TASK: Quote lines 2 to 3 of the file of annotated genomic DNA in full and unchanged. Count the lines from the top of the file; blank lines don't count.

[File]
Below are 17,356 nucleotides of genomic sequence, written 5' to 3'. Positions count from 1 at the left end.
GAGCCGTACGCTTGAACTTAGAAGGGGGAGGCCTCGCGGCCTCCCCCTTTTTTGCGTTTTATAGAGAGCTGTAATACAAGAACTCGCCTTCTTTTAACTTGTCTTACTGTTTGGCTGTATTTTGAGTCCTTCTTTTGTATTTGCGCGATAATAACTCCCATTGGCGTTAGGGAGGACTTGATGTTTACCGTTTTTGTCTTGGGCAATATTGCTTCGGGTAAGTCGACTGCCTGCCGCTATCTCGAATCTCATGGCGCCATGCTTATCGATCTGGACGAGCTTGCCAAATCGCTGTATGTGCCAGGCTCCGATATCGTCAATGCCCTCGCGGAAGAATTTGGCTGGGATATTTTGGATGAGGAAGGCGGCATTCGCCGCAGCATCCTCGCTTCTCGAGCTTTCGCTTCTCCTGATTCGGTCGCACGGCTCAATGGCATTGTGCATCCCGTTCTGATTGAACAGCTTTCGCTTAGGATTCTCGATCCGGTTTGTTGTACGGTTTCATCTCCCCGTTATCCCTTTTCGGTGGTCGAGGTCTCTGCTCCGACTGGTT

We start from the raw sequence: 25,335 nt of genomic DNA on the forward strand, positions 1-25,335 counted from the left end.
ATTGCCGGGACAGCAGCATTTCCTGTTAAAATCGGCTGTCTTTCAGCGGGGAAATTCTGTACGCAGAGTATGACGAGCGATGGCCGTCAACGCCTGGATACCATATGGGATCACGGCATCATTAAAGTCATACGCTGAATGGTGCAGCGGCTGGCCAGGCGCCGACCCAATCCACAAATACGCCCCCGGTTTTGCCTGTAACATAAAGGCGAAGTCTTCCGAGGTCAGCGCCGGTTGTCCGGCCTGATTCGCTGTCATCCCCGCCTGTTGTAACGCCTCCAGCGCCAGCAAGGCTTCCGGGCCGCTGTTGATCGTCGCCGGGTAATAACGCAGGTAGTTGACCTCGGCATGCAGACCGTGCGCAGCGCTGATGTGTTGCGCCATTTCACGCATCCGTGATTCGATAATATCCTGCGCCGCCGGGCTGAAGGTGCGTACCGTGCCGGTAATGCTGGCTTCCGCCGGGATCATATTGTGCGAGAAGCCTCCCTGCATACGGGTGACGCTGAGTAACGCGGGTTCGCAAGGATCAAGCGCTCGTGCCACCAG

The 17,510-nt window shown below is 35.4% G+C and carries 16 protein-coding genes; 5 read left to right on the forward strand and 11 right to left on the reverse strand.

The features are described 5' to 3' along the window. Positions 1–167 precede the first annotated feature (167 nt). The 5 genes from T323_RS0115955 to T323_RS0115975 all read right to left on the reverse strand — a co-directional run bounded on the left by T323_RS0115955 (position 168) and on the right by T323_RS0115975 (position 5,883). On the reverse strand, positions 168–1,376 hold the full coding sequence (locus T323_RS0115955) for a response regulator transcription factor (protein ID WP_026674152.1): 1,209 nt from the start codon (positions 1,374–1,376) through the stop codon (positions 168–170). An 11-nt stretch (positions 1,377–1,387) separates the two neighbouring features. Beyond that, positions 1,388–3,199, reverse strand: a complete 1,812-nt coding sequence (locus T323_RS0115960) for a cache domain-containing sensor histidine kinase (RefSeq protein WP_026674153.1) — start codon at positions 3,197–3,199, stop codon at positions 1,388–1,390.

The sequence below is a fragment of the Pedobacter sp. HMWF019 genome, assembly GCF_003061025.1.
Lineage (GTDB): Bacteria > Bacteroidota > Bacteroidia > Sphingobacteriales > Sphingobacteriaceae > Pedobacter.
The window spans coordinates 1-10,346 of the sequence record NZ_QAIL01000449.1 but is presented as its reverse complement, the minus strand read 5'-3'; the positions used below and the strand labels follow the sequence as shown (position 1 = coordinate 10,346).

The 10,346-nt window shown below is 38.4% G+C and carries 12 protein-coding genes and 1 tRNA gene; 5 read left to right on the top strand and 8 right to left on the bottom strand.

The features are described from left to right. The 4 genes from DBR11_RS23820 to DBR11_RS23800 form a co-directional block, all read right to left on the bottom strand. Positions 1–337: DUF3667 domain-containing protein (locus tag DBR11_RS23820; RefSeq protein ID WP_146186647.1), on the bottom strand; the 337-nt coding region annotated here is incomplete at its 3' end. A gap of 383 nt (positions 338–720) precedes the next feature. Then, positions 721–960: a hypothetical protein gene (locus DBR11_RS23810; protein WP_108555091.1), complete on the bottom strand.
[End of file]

GAGCCGTACGCTTGAACTTAGAAGGGGGAGGCCTCGCGGCCTCCCCCTTTTTTGCGTTTTATAGAGAGCTGTAATACAAGAACTCGCCTTCTTTTAACTTGTCTTACTGTTTGGCTGTATTTTGAGTCCTTCTTTTGTATTTGCGCGATAATAACTCCCATTGGCGTTAGGGAGGACTTGATGTTTACCGTTTTTGTCTTGGGCAATATTGCTTCGGGTAAGTCGACTGCCTGCCGCTATCTCGAATCTCATGGCGCCATGCTTATCGATCTGGACGAGCTTGCCAAATCGCTGTATGTGCCAGGCTCCGATATCGTCAATGCCCTCGCGGAAGAATTTGGCTGGGATATTTTGGATGAGGAAGGCGGCATTCGCCGCAGCATCCTCGCTTCTCGAGCTTTCGCTTCTCCTGATTCGGTCGCACGGCTCAATGGCATTGTGCATCCCGTTCTGATTGAACAGCTTTCGCTTAGGATTCTCGATCCGGTTTGTTGTACGGTTTCATCTCCCCGTTATCCCTTTTCGGTGGTCGAGGTCTCTGCTCCGACTGGTT

We start from the raw sequence: 25,335 nt of genomic DNA on the forward strand, positions 1-25,335 counted from the left end.